4. Defendant is paid a salary by the County, and her position as Chair is the only job she holds. Tr. 72.

5. Defendant's office is provided a budget by the County that Defendant may spend at her discretion, and from which Defendant pays the staff she hires. Tr. 72-73.

6. Defendant's staff includes Jeanine Arnett, Defendant's Chief of Staff. Tr. 73. Ms. Arnett's duties entail generally “support[ing] the Office of Chair.” Tr. 181. This sometimes requires Ms. Arnett to attend events with Defendant after hours. Tr. 181, 217, 227.

7. Ms. Arnett and Defendant share a personal friendship that predates their professional relationship. They remain friends outside of work. Tr. 177, 224.

8. Defendant maintains a Facebook page titled “Chair Phyllis J. Randall, ” over which she exerts plenary control. Tr. 82, 84.

9. Facebook is a popular social media website, see Packingham v. North Carolina, 137 S.Ct. 1730, 1735 (U.S. 2017), that, as relevant here, permits public figures to create “pages” through which they may interact with the interested public. See Pl. Exh. 38.

10. Defendant created her “Chair Phyllis J. Randall” Facebook page in collaboration with Ms. Arnett on December 30, 2015 - the day before she was sworn into office. Tr. 133, 176. Defendant then posted on the “Friends of Phyllis Randall” Facebook page, which she had employed during her campaign, and asked that people “visit [her] County Facebook Page[, ] Chair Phyllis J. Randall.” Pl. Exh. 221.

11. Both Defendant and Ms. Arnett are designated as administrators of the “Chair Phyllis J. Randall” Facebook page, meaning that both have the ability to post to the page and edit its contents. See Tr. 85, 109; Pl. Exh. 93.

12. Defendant's avowed purpose in creating the Facebook page is to address County residents. Tr. 176. She generally uses the Facebook page to share information of interest with the County she serves. Tr. 196.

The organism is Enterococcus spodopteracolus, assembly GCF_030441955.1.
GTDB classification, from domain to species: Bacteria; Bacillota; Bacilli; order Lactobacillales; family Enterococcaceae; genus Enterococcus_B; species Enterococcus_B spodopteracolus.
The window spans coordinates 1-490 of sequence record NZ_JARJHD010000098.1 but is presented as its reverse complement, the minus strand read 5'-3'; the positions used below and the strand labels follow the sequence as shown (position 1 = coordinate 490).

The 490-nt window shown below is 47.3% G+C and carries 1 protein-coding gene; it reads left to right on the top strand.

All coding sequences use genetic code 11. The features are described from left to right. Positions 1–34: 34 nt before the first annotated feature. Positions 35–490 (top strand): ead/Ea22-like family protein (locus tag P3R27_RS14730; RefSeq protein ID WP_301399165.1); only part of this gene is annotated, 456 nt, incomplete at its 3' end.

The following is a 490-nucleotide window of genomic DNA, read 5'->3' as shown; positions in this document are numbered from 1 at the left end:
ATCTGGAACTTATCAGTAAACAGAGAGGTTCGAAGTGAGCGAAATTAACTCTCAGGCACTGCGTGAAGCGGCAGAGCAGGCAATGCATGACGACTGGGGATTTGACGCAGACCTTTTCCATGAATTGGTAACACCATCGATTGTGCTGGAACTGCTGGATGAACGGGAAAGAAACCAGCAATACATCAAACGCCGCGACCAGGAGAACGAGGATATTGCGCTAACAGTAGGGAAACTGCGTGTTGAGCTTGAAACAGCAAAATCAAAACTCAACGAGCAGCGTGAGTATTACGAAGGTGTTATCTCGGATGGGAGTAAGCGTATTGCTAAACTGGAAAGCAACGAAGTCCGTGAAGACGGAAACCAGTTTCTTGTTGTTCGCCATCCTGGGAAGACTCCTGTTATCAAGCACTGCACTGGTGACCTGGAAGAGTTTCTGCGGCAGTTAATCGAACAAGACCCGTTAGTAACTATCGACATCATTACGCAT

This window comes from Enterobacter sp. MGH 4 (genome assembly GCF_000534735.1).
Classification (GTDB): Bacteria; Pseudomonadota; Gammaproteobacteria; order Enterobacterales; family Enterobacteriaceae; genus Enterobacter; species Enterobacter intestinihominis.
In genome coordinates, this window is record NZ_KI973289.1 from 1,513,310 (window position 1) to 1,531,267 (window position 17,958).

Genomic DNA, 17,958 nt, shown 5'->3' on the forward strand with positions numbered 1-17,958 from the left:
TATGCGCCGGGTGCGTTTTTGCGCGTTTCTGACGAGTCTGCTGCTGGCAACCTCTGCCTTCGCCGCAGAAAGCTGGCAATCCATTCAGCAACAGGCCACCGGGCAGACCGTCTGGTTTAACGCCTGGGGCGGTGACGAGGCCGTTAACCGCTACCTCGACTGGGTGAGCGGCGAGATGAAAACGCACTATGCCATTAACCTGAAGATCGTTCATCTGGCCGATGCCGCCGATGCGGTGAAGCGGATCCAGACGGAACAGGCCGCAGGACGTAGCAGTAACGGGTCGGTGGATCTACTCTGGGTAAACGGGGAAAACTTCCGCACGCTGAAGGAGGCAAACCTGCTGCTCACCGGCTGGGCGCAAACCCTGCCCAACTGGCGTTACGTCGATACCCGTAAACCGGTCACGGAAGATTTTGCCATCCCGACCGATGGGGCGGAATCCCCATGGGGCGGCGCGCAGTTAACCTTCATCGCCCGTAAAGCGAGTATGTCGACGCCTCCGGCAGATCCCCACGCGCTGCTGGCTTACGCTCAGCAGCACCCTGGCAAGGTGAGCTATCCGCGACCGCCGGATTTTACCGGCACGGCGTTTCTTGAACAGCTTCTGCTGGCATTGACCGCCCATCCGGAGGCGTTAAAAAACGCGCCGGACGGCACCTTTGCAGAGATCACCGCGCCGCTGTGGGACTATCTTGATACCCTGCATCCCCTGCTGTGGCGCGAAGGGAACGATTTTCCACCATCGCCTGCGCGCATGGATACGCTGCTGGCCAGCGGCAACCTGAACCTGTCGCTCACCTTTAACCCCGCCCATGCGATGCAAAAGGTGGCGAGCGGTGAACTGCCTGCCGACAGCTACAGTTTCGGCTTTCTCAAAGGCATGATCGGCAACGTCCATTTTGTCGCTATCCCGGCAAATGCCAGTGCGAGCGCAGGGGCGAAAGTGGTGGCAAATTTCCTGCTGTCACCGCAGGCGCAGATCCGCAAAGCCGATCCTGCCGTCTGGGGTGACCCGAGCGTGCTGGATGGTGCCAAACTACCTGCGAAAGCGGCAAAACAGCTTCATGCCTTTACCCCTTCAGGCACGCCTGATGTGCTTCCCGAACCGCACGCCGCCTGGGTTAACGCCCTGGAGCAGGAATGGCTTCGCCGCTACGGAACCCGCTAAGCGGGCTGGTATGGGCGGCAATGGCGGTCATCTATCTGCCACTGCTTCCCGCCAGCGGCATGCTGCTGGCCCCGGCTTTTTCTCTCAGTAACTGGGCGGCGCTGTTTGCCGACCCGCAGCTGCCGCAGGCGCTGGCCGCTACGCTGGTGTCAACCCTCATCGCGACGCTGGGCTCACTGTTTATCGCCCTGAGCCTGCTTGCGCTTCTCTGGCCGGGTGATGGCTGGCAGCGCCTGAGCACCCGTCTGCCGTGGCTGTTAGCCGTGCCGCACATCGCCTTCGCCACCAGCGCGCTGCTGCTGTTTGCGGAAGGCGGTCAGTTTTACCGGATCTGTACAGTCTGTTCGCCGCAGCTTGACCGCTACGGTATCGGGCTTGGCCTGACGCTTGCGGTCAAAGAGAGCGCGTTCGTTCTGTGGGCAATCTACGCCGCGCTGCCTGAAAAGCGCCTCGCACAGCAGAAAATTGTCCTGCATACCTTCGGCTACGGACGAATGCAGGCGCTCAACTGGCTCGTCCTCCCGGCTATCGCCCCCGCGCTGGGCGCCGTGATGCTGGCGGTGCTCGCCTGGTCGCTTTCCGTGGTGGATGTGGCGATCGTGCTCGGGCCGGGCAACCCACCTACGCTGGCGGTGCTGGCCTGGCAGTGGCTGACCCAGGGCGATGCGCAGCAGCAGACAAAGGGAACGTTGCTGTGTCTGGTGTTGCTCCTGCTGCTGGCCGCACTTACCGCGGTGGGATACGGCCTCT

13. Defendant purposely created her Facebook page outside of the County's official channels so as not to be constrained by the policies applicable to County social media websites. The “Chair Phyllis J. Randall” Facebook page will not revert to the County when Defendant leaves office, and she will retain control of that page. Tr. 175, 183.

14. Neither Defendant nor Ms. Arnett use County-issued electronic devices to post to or otherwise manage the “Chair Phyllis J. Randall” Facebook page. Rather, both use personal devices to do so. Tr. 112, 114, 179-81.

15. Generally, Defendant is entirely responsible for posting to the “Chair Phyllis J. Randall” Facebook page. On occasion, Ms. Arnett will take pictures of Defendant at events and forward them to Defendant to posts to the page. Tr. 110-11. Ms. Arnett has, on at least one occasion, personally posted a picture taken by her or another to the page. Pl. Exh. 191. On at least one other occasion, Defendant has taken pictures and sent them to Ms. Arnett to post to the page. Tr. 180.